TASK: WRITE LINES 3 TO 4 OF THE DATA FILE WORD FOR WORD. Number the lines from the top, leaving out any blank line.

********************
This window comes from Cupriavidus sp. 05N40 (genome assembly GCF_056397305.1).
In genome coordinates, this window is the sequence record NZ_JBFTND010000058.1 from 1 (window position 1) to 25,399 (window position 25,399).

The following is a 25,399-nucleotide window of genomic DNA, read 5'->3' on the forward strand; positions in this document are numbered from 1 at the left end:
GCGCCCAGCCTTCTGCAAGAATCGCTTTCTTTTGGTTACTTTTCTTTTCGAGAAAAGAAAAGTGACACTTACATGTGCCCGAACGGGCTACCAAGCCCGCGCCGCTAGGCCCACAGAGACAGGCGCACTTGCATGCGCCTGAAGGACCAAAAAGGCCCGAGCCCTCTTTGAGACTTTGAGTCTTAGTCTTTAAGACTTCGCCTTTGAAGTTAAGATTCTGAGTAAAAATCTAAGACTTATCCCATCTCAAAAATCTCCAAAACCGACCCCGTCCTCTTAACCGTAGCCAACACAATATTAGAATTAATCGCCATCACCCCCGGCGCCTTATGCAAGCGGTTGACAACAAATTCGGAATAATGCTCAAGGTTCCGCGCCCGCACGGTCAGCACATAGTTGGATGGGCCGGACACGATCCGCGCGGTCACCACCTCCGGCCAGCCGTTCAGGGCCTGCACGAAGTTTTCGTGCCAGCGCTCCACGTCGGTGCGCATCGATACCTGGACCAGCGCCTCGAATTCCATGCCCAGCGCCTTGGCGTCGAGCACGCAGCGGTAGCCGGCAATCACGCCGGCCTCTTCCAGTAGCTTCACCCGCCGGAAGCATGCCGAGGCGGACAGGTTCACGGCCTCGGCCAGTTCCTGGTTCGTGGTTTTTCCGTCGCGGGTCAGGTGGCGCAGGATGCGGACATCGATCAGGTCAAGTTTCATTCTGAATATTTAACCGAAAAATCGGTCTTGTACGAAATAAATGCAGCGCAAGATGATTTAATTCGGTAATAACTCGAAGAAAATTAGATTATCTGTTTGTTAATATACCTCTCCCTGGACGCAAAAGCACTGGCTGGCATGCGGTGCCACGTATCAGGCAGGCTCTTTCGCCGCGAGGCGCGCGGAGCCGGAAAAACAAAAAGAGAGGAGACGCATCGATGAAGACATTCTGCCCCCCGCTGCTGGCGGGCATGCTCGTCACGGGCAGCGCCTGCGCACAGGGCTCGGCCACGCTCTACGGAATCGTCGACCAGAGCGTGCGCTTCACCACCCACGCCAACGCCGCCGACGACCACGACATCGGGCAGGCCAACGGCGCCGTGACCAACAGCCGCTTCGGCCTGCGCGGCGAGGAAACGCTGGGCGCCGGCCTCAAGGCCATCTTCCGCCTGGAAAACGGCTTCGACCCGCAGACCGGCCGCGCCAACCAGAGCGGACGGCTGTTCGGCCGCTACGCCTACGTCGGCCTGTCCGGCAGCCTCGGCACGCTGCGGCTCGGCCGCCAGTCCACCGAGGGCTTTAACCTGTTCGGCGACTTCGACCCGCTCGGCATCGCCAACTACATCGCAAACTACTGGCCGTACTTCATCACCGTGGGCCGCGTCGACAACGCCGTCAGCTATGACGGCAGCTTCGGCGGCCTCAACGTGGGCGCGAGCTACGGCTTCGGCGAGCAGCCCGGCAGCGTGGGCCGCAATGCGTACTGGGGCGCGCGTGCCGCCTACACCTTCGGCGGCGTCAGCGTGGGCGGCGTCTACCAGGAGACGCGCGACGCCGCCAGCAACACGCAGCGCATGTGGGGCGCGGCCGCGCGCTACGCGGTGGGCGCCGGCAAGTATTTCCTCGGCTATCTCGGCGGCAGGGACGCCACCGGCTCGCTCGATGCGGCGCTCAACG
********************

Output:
The following is a 25,399-nucleotide window of genomic DNA, read 5'->3' on the forward strand; positions in this document are numbered from 1 at the left end:
GCGCCCAGCCTTCTGCAAGAATCGCTTTCTTTTGGTTACTTTTCTTTTCGAGAAAAGAAAAGTGACACTTACATGTGCCCGAACGGGCTACCAAGCCCGCGCCGCTAGGCCCACAGAGACAGGCGCACTTGCATGCGCCTGAAGGACCAAAAAGGCCCGAGCCCTCTTTGAGACTTTGAGTCTTAGTCTTTAAGACTTCGCCTTTGAAGTTAAGATTCTGAGTAAAAATCTAAGACTTATCCCATCTCAAAAATCTCCAAAACCGACCCCGTCCTCTTAACCGTAGCCAACACAATATTAGAATTAATCGCCATCACCCCCGGCGCCTTATGCAAGCGGTTGACAACAAATTCGGAATAATGCTCAAGGTTCCGCGCCCGCACGGTCAGCACATAGTTGGATGGGCCGGACACGATCCGCGCGGTCACCACCTCCGGCCAGCCGTTCAGGGCCTGCACGAAGTTTTCGTGCCAGCGCTCCACGTCGGTGCGCATCGATACCTGGACCAGCGCCTCGAATTCCATGCCCAGCGCCTTGGCGTCGAGCACGCAGCGGTAGCCGGCAATCACGCCGGCCTCTTCCAGTAGCTTCACCCGCCGGAAGCATGCCGAGGCGGACAGGTTCACGGCCTCGGCCAGTTCCTGGTTCGTGGTTTTTCCGTCGCGGGTCAGGTGGCGCAGGATGCGGACATCGATCAGGTCAAGTTTCATTCTGAATATTTAACCGAAAAATCGGTCTTGTACGAAATAAATGCAGCGCAAGATGATTTAATTCGGTAATAACTCGAAGAAAATTAGATTATCTGTTTGTTAATATACCTCTCCCTGGACGCAAAAGCACTGGCTGGCATGCGGTGCCACGTATCAGGCAGGCTCTTTCGCCGCGAGGCGCGCGGAGCCGGAAAAACAAAAAGAGAGGAGACGCATCGATGAAGACATTCTGCCCCCCGCTGCTGGCGGGCATGCTCGTCACGGGCAGCGCCTGCGCACAGGGCTCGGCCACGCTCTACGGAATCGTCGACCAGAGCGTGCGCTTCACCACCCACGCCAACGCCGCCGACGACCACGACATCGGGCAGGCCAACGGCGCCGTGACCAACAGCCGCTTCGGCCTGCGCGGCGAGGAAACGCTGGGCGCCGGCCTCAAGGCCATCTTCCGCCTGGAAAACGGCTTCGACCCGCAGACCGGCCGCGCCAACCAGAGCGGACGGCTGTTCGGCCGCTACGCCTACGTCGGCCTGTCCGGCAGCCTCGGCACGCTGCGGCTCGGCCGCCAGTCCACCGAGGGCTTTAACCTGTTCGGCGACTTCGACCCGCTCGGCATCGCCAACTACATCGCAAACTACTGGCCGTACTTCATCACCGTGGGCCGCGTCGACAACGCCGTCAGCTATGACGGCAGCTTCGGCGGCCTCAACGTGGGCGCGAGCTACGGCTTCGGCGAGCAGCCCGGCAGCGTGGGCCGCAATGCGTACTGGGGCGCGCGTGCCGCCTACACCTTCGGCGGCGTCAGCGTGGGCGGCGTCTACCAGGAGACGCGCGACGCCGCCAGCAACACGCAGCGCATGTGGGGCGCGGCCGCGCGCTACGCGGTGGGCGCCGGCAAGTATTTCCTCGGCTATCTCGGCGGCAGGGACGCCACCGGCTCGCTCGATGCGGCGCTCAACG